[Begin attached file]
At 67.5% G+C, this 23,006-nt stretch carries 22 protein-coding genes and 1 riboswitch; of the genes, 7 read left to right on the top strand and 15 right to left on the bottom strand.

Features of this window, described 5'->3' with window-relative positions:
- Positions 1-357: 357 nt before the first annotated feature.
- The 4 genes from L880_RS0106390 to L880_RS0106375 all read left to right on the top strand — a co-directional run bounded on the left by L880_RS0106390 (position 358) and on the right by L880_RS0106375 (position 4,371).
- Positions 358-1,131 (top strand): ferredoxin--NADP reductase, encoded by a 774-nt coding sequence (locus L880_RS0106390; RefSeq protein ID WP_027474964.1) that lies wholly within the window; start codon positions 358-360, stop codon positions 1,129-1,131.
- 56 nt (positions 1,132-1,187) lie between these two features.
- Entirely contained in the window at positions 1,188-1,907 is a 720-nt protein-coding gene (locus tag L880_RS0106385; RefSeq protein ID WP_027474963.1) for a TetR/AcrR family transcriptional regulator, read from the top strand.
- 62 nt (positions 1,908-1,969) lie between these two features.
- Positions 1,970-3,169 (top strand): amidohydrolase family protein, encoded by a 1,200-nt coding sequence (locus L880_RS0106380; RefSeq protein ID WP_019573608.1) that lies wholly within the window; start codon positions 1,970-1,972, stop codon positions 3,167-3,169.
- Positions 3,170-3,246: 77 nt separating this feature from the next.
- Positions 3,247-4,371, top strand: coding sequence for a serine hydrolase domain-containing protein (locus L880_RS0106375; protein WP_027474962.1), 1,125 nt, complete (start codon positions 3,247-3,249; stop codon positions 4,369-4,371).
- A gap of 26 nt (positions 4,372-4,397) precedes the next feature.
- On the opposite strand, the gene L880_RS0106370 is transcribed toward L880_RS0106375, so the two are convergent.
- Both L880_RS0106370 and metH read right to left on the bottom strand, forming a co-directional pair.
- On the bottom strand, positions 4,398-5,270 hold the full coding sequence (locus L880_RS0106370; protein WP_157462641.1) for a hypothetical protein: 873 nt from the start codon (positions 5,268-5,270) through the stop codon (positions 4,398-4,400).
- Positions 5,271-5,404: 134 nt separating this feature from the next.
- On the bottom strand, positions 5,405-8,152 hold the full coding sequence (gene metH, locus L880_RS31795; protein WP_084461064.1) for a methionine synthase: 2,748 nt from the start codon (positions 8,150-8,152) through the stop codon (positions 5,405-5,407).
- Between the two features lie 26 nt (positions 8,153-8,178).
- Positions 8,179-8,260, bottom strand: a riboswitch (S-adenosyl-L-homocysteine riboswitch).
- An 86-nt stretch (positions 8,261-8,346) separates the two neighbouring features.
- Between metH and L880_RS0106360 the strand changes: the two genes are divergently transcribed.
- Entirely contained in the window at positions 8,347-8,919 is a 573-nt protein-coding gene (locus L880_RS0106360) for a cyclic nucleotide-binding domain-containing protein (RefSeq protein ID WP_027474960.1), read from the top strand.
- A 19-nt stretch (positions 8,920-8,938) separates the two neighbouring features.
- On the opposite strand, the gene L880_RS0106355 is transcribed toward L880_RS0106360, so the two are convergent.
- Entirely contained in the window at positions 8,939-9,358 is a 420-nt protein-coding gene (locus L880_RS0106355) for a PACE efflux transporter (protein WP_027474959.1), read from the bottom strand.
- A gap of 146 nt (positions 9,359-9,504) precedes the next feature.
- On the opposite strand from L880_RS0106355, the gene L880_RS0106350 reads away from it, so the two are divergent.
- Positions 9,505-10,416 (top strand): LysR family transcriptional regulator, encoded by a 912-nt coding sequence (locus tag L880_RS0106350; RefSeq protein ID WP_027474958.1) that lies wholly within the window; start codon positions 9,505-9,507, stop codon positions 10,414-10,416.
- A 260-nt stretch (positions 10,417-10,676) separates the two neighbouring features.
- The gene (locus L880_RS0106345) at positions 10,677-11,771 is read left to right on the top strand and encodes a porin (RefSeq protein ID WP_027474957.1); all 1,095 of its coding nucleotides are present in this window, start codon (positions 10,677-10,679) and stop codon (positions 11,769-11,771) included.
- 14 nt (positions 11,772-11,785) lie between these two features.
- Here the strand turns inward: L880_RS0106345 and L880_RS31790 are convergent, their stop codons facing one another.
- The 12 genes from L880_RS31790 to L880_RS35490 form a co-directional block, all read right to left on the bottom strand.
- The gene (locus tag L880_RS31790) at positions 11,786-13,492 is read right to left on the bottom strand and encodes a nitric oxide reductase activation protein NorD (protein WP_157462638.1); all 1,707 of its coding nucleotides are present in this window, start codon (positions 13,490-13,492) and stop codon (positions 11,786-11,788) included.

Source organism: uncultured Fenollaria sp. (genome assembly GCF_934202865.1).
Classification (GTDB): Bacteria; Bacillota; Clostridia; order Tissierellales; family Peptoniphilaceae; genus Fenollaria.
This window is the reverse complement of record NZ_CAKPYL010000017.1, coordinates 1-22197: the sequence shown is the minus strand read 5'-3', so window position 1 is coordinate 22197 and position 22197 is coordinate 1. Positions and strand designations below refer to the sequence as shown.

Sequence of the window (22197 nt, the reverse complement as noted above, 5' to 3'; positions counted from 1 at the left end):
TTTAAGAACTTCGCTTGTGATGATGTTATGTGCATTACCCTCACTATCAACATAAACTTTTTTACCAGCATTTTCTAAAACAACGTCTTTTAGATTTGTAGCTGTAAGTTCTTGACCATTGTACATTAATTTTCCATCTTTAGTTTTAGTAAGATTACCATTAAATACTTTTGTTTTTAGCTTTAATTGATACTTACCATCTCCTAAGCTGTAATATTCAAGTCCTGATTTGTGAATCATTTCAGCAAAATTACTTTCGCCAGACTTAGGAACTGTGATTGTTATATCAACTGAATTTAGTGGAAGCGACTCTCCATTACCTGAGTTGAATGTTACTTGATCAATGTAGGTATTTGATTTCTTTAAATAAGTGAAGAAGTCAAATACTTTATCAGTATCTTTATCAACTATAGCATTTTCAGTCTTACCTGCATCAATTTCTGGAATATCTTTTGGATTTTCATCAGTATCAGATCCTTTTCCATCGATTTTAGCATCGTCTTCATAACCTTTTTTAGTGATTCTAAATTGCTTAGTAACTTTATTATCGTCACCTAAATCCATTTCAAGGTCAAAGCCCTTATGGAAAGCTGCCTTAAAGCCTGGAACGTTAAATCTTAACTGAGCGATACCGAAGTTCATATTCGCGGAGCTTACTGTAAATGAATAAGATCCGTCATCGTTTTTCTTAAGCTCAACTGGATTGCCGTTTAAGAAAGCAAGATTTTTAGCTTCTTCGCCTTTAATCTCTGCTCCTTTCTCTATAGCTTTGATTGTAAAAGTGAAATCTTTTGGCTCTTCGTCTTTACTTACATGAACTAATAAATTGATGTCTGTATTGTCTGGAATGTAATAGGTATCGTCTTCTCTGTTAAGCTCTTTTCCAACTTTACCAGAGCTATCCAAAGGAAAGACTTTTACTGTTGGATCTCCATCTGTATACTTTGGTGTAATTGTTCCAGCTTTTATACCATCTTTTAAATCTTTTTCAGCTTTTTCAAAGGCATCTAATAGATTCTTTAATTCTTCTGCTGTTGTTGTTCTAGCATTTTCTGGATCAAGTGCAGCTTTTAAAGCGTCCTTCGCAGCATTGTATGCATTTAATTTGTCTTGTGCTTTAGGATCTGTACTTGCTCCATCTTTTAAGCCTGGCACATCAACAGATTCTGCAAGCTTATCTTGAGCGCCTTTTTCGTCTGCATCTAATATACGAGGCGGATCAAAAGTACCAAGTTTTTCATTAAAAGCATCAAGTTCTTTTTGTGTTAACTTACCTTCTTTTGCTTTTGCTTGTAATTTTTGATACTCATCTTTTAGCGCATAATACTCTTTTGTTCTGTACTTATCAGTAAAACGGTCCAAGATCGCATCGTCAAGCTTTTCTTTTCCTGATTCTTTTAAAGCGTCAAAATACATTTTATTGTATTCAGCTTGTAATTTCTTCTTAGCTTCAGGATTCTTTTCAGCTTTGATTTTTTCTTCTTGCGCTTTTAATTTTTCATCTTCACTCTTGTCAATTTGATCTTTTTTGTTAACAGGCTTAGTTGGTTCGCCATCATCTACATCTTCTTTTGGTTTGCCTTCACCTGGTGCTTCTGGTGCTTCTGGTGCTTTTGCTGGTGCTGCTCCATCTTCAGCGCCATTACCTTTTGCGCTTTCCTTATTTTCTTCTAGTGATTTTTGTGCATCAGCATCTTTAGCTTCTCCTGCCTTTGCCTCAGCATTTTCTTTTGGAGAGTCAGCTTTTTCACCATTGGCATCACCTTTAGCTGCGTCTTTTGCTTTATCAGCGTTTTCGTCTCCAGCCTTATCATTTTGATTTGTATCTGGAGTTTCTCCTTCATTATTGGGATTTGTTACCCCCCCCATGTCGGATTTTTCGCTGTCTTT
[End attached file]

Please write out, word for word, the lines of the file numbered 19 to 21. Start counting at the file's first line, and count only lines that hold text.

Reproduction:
- Positions 8,179-8,260, bottom strand: a riboswitch (S-adenosyl-L-homocysteine riboswitch).
- An 86-nt stretch (positions 8,261-8,346) separates the two neighbouring features.
- Between metH and L880_RS0106360 the strand changes: the two genes are divergently transcribed.